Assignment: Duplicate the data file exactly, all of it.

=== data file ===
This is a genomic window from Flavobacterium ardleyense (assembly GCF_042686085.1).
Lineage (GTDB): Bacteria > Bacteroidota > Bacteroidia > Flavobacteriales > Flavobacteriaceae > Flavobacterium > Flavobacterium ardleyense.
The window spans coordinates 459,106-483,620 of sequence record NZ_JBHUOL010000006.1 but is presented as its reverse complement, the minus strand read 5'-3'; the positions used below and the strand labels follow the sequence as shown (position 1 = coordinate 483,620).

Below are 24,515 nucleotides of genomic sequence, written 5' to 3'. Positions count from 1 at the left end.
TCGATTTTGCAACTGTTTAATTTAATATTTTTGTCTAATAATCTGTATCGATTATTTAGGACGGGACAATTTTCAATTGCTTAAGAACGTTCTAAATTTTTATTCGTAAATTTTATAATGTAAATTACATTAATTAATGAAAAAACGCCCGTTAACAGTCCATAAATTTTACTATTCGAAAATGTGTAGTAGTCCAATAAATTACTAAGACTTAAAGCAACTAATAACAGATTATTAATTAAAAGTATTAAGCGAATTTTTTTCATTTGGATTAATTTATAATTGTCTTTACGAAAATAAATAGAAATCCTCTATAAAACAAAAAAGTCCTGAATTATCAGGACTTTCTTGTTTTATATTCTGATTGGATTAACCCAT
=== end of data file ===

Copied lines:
This is a genomic window from Flavobacterium ardleyense (assembly GCF_042686085.1).
Lineage (GTDB): Bacteria > Bacteroidota > Bacteroidia > Flavobacteriales > Flavobacteriaceae > Flavobacterium > Flavobacterium ardleyense.
The window spans coordinates 459,106-483,620 of sequence record NZ_JBHUOL010000006.1 but is presented as its reverse complement, the minus strand read 5'-3'; the positions used below and the strand labels follow the sequence as shown (position 1 = coordinate 483,620).

Below are 24,515 nucleotides of genomic sequence, written 5' to 3'. Positions count from 1 at the left end.
TCGATTTTGCAACTGTTTAATTTAATATTTTTGTCTAATAATCTGTATCGATTATTTAGGACGGGACAATTTTCAATTGCTTAAGAACGTTCTAAATTTTTATTCGTAAATTTTATAATGTAAATTACATTAATTAATGAAAAAACGCCCGTTAACAGTCCATAAATTTTACTATTCGAAAATGTGTAGTAGTCCAATAAATTACTAAGACTTAAAGCAACTAATAACAGATTATTAATTAAAAGTATTAAGCGAATTTTTTTCATTTGGATTAATTTATAATTGTCTTTACGAAAATAAATAGAAATCCTCTATAAAACAAAAAAGTCCTGAATTATCAGGACTTTCTTGTTTTATATTCTGATTGGATTAACCCAT